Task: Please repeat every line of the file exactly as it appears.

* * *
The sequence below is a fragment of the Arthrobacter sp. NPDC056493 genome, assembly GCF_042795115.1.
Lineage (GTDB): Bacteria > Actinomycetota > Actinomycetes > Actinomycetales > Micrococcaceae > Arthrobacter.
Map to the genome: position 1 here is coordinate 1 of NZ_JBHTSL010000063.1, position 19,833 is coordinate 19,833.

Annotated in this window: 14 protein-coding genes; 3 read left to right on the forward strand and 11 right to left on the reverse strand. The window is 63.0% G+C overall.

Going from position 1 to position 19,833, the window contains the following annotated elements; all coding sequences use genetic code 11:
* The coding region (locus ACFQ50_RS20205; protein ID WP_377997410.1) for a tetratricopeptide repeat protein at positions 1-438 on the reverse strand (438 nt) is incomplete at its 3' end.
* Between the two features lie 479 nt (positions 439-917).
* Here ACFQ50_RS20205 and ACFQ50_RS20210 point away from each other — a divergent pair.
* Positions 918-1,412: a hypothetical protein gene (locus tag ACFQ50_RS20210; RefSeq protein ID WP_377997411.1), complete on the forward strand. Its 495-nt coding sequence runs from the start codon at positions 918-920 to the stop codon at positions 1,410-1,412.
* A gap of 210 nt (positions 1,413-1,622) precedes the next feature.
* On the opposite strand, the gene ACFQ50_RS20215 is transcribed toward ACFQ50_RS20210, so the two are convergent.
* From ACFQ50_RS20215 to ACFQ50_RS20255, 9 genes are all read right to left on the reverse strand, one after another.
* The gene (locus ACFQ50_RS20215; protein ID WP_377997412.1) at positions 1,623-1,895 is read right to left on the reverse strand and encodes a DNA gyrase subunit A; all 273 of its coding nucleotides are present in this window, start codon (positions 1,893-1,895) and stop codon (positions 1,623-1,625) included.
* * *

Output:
The sequence below is a fragment of the Arthrobacter sp. NPDC056493 genome, assembly GCF_042795115.1.
Lineage (GTDB): Bacteria > Actinomycetota > Actinomycetes > Actinomycetales > Micrococcaceae > Arthrobacter.
Map to the genome: position 1 here is coordinate 1 of NZ_JBHTSL010000063.1, position 19,833 is coordinate 19,833.

Annotated in this window: 14 protein-coding genes; 3 read left to right on the forward strand and 11 right to left on the reverse strand. The window is 63.0% G+C overall.

Going from position 1 to position 19,833, the window contains the following annotated elements; all coding sequences use genetic code 11:
* The coding region (locus ACFQ50_RS20205; protein ID WP_377997410.1) for a tetratricopeptide repeat protein at positions 1-438 on the reverse strand (438 nt) is incomplete at its 3' end.
* Between the two features lie 479 nt (positions 439-917).
* Here ACFQ50_RS20205 and ACFQ50_RS20210 point away from each other — a divergent pair.
* Positions 918-1,412: a hypothetical protein gene (locus tag ACFQ50_RS20210; RefSeq protein ID WP_377997411.1), complete on the forward strand. Its 495-nt coding sequence runs from the start codon at positions 918-920 to the stop codon at positions 1,410-1,412.
* A gap of 210 nt (positions 1,413-1,622) precedes the next feature.
* On the opposite strand, the gene ACFQ50_RS20215 is transcribed toward ACFQ50_RS20210, so the two are convergent.
* From ACFQ50_RS20215 to ACFQ50_RS20255, 9 genes are all read right to left on the reverse strand, one after another.
* The gene (locus ACFQ50_RS20215; protein ID WP_377997412.1) at positions 1,623-1,895 is read right to left on the reverse strand and encodes a DNA gyrase subunit A; all 273 of its coding nucleotides are present in this window, start codon (positions 1,893-1,895) and stop codon (positions 1,623-1,625) included.